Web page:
III DISTANCE LEARNING AROUND THE WORLD

Among the ambitious Asian projects of the 1970s and 1980s were the Indira Gandhi Open University of India, founded in 1985, which followed in the wake of earlier state universities using distance-learning methods: one of these, in Andhra Pradesh, already had 45,000 students. There had also been experiments in India with community education by satellite. The Indira Gandhi University was unique in developing a distance-learning course on the objectives and methods of distance education. In China, the Radio and Television University was backed by a large number of local television universities, and by 1990 the Sukhothai Thammathirat Open University in Thailand claimed half a million students on its rolls. Concerned in particular with the training of young public servants in government and defence, it had similar objectives to the huge Korea Correspondence University which admitted students by lottery. In Nigeria and Latin America, distance learning was used to train teachers.

Not all distance learning systems were open to all, however. In the former Soviet Union, where the right to distance learning was enshrined in the constitution, it was no more open than in China. Openness was proclaimed as a virtue, however, when the Commonwealth of Learning was set up in Vancouver, Canada, in 1987. Its manifesto proclaimed that it should be possible for “any learner anywhere in the Commonwealth to be able to study any distance-teaching programme available from any bona fide college or university in the Commonwealth”. Difficulties of funding did not darken this vision. Yet it was not easy to satisfy expectations. Nor was it in Latin America, where the flow of resources did not match the enthusiasm of the planners.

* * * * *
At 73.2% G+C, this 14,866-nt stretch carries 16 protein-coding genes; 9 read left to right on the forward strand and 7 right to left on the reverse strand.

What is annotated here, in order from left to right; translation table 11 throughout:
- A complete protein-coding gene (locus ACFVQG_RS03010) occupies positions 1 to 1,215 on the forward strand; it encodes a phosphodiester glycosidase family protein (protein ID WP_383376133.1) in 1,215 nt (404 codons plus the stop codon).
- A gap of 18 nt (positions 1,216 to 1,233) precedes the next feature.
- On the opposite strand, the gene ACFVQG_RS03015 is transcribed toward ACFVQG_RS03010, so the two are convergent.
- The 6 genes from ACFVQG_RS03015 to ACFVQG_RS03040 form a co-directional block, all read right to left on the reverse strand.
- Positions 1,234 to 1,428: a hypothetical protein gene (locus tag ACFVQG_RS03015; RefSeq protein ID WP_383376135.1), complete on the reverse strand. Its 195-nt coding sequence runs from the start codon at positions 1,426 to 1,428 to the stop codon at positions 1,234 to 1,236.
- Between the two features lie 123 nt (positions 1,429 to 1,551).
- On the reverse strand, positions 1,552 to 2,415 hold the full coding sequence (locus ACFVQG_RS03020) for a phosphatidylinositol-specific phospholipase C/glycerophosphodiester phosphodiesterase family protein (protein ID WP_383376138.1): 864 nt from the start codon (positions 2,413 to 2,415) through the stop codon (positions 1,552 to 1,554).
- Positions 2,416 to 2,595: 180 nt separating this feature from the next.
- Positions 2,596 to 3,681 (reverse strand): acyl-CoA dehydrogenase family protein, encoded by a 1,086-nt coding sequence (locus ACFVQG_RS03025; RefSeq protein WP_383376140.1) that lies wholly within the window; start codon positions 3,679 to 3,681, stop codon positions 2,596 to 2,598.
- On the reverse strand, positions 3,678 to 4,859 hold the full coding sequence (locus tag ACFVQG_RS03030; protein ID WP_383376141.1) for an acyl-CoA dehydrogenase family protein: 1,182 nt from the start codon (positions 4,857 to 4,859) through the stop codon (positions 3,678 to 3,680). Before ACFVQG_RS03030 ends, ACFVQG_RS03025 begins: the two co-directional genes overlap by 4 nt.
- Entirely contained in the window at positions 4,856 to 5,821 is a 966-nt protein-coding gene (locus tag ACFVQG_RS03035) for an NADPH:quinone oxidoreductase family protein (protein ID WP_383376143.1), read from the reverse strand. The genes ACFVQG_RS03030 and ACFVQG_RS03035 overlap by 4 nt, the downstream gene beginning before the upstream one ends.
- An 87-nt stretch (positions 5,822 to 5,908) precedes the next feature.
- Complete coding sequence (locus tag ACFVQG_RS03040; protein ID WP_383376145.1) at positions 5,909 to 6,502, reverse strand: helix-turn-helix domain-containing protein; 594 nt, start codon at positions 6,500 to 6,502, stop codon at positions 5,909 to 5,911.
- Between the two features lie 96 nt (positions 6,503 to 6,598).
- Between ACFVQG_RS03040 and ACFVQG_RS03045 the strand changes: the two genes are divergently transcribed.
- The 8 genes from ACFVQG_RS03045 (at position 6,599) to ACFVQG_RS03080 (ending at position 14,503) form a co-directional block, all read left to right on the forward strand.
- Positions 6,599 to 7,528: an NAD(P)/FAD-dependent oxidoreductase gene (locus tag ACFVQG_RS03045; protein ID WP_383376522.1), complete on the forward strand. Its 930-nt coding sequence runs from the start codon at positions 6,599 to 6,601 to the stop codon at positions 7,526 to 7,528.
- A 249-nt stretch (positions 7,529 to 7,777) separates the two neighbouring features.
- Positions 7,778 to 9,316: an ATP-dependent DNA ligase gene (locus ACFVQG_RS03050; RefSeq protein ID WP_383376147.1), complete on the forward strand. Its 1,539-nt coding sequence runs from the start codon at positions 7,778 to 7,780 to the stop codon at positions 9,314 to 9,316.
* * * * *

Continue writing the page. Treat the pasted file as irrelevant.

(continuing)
Advances in the role of distance learning seem less likely to come as a result of large-scale plans or through the multiplication of specialized distance-learning institutions. Tactical rather than the strategic use of distance-learning methods is becoming common in what has been called a “quantum leap”, with traditional institutions introducing distance-learning functions. The obstacles in the way of advance are not merely traditionalist resistances, but transferability of materials and copyright.

Contributed By:
Asa Briggs